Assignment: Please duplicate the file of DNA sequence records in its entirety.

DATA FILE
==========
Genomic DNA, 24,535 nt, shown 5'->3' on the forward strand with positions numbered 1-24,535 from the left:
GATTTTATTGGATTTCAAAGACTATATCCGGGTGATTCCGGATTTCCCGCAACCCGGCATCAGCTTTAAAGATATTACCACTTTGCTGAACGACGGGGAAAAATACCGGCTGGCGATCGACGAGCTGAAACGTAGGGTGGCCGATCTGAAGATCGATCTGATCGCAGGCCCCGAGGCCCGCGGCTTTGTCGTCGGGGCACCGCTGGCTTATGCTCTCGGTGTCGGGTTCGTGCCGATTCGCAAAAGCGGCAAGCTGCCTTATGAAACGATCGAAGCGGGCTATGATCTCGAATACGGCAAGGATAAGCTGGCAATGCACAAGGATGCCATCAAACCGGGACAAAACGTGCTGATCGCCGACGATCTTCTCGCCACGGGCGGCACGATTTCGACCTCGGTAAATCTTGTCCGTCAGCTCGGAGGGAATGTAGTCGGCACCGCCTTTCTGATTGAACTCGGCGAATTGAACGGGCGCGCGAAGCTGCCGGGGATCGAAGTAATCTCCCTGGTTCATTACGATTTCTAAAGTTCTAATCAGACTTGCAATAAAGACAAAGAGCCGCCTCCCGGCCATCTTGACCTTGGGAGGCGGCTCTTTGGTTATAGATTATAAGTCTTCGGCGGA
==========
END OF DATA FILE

Genomic DNA, 24,535 nt, shown 5'->3' on the forward strand with positions numbered 1-24,535 from the left:
GATTTTATTGGATTTCAAAGACTATATCCGGGTGATTCCGGATTTCCCGCAACCCGGCATCAGCTTTAAAGATATTACCACTTTGCTGAACGACGGGGAAAAATACCGGCTGGCGATCGACGAGCTGAAACGTAGGGTGGCCGATCTGAAGATCGATCTGATCGCAGGCCCCGAGGCCCGCGGCTTTGTCGTCGGGGCACCGCTGGCTTATGCTCTCGGTGTCGGGTTCGTGCCGATTCGCAAAAGCGGCAAGCTGCCTTATGAAACGATCGAAGCGGGCTATGATCTCGAATACGGCAAGGATAAGCTGGCAATGCACAAGGATGCCATCAAACCGGGACAAAACGTGCTGATCGCCGACGATCTTCTCGCCACGGGCGGCACGATTTCGACCTCGGTAAATCTTGTCCGTCAGCTCGGAGGGAATGTAGTCGGCACCGCCTTTCTGATTGAACTCGGCGAATTGAACGGGCGCGCGAAGCTGCCGGGGATCGAAGTAATCTCCCTGGTTCATTACGATTTCTAAAGTTCTAATCAGACTTGCAATAAAGACAAAGAGCCGCCTCCCGGCCATCTTGACCTTGGGAGGCGGCTCTTTGGTTATAGATTATAAGTCTTCGGCGGA